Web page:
Uber hopes to name a new leader by early September, according to Bloomberg, and HP Enterprise (NYSE:HPE) CEO Meg Whitman is on the short list. She was an early investor and has been quietly counseling UBER, especially former CEO Travis Kalanick. “As Meg has said several times before, she is fully committed to HPE and plans to stay with the company until her work is done,” said an HP representative.
Targeting millennials isn’t an easy task for traditional news networks, and many are turning to partnerships to bridge their divide. ABC News (NYSE:DIS) is the latest to launch a tie-up with ATTN:, a video news site focused on younger audiences, to co-produce videos for social media. Financial terms of the deal, which will produce short-length stories, were not disclosed.
Viacom has informed Scripps Networks Interactive (NYSE:SNI) that it’s willing to pay all cash to acquire the $10.6B U.S. TV network operator, Reuters reports. The move by Viacom (VIA, VIAB), which had $12.2B in debt as of March 31, could potentially mean the company would lose its investment-grade status. Scripps owns channels such as HGTV, Food Network and Travel Channel.
“I spoke to [Tim Cook], he’s promised me three big plants – big, big, big,” President Trump told the WSJ. “I said you know, Tim, unless you start building your plants in this country, I won’t consider my administration an economic success. Apple (NASDAQ:AAPL) has already announced it would start a $1B fund to promote advanced manufacturing jobs in the U.S.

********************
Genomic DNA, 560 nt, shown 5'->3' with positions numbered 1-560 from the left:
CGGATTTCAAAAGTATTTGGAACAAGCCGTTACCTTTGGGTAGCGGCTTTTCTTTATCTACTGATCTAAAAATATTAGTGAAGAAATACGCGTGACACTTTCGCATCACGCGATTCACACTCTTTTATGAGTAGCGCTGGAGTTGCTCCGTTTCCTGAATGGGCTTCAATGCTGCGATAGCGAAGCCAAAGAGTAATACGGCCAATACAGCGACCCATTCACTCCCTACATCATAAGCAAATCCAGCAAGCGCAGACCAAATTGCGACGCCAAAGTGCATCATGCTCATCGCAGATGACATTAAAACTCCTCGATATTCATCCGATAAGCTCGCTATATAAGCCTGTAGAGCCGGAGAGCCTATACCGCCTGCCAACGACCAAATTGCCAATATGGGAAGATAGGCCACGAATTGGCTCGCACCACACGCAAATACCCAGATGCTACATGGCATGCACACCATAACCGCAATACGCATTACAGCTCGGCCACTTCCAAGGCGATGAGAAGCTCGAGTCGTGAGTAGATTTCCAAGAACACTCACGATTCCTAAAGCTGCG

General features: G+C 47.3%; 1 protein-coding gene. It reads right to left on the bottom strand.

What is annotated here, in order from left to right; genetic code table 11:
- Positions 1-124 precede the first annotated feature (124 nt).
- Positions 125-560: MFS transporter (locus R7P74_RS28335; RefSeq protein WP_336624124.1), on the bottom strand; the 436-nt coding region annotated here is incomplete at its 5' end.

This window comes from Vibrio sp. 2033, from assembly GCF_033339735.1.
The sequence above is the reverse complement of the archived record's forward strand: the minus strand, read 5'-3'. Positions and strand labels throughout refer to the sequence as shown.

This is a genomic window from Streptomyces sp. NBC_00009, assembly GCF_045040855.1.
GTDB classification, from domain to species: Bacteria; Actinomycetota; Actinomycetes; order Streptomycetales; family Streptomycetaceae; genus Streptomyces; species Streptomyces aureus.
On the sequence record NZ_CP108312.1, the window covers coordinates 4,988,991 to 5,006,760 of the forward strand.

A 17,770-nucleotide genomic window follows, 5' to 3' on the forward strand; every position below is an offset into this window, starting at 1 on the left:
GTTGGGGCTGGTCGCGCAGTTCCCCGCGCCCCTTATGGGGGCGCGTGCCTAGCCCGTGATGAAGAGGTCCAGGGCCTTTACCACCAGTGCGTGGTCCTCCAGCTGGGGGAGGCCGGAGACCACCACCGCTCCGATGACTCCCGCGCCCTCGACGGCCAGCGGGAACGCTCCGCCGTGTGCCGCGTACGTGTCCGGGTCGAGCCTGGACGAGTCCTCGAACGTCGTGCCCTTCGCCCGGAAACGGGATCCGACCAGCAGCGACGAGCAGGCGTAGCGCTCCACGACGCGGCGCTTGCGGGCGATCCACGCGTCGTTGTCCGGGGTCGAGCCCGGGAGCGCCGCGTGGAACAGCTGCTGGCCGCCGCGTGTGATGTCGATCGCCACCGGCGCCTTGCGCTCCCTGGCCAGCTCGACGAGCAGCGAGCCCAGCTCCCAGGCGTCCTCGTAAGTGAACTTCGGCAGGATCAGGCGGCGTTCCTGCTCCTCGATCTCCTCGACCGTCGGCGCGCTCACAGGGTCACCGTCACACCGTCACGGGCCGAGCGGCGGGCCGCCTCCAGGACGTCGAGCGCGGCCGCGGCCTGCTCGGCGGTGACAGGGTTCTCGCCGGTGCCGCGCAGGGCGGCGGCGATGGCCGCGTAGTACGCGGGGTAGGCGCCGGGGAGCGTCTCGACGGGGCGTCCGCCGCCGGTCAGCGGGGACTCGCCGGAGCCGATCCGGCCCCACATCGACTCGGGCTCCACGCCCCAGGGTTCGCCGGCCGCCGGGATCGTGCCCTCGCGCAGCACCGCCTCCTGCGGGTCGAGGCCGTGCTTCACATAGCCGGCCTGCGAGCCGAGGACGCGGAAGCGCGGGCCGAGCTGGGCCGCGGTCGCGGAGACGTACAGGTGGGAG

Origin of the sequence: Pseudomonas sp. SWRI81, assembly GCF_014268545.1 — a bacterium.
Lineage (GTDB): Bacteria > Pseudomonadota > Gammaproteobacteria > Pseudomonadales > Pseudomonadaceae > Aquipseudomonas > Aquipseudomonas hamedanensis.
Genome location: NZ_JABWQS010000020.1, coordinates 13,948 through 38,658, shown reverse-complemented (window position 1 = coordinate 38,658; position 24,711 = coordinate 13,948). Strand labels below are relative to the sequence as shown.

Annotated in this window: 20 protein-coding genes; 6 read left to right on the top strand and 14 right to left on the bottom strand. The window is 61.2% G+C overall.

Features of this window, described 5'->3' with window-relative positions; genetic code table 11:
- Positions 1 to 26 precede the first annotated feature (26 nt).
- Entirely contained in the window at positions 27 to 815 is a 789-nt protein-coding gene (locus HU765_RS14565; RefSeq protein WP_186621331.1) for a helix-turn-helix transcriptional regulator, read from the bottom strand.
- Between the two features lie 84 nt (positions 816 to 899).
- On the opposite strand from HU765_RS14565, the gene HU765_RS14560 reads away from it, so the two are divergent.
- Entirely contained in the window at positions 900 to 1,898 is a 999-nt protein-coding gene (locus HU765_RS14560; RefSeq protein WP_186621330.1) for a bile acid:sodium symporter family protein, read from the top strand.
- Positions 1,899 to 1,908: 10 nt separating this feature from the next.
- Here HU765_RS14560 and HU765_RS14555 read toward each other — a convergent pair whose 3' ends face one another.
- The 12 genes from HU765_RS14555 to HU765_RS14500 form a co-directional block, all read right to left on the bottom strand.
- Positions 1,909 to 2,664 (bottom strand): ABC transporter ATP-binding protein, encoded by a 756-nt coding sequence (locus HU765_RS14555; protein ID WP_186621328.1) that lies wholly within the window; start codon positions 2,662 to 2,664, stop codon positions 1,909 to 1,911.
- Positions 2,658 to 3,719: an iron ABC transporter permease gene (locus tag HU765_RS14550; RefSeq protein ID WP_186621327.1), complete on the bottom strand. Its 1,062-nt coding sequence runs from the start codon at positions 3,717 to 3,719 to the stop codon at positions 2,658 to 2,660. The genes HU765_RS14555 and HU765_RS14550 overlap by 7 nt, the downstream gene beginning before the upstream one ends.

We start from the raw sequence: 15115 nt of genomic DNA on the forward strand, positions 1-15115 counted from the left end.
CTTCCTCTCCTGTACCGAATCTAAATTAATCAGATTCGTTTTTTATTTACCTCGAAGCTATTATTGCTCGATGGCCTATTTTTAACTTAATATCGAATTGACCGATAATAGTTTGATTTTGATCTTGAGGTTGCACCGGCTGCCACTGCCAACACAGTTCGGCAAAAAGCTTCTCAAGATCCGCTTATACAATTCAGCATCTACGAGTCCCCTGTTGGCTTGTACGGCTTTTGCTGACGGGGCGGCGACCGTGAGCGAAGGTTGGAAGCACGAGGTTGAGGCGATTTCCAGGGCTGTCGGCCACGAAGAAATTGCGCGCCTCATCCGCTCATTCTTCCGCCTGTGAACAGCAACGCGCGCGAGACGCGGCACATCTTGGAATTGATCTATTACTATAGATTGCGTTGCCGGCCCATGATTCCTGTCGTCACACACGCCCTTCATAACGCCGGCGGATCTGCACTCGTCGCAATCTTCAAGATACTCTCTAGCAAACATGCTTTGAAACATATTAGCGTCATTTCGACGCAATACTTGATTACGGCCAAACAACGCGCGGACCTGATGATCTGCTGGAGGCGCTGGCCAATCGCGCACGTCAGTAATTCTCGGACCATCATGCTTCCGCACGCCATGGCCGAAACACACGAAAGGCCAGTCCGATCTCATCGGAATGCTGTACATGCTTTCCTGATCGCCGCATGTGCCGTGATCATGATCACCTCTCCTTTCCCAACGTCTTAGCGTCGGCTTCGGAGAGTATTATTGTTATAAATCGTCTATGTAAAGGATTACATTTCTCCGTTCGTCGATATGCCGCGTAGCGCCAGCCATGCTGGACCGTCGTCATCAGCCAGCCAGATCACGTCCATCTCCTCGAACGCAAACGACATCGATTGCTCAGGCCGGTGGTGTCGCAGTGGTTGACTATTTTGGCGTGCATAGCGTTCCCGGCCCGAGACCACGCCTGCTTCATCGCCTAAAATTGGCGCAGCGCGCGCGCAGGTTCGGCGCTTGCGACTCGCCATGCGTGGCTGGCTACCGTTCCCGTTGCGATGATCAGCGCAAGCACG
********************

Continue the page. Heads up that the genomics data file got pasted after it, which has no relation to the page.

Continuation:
U.S. regulators have taken their first shot at deflating the bubble in so-called Initial Coin Offerings, declaring that many of the digital tokens behind the recent mania should fall under securities rules. “The SEC’s Report of Investigation found that tokens offered and sold by a ‘virtual’ organization known as ‘The DAO’ were securities and therefore subject to federal laws.”
Plug it in. Britain is set to ban all new gasoline and diesel vehicles from 2040 amid fears that rising levels of nitrogen oxide pose a major risk to public health. The commitment, which follows a similar pledge in France, is part of the government’s clean air plan, which has been at the heart of a protracted high court legal battle.
Once the biggest offshore rig firm by market cap, Seadrill (NYSE:SDRL) is again delaying restructuring its $14B in debt and liabilities, reiterating that Chapter 11 bankruptcy was likely. The company’s business has struggled as energy firms have slashed investment due to a more than 50% fall in the price of crude oil since 2014. SDRL -12.6% premarket.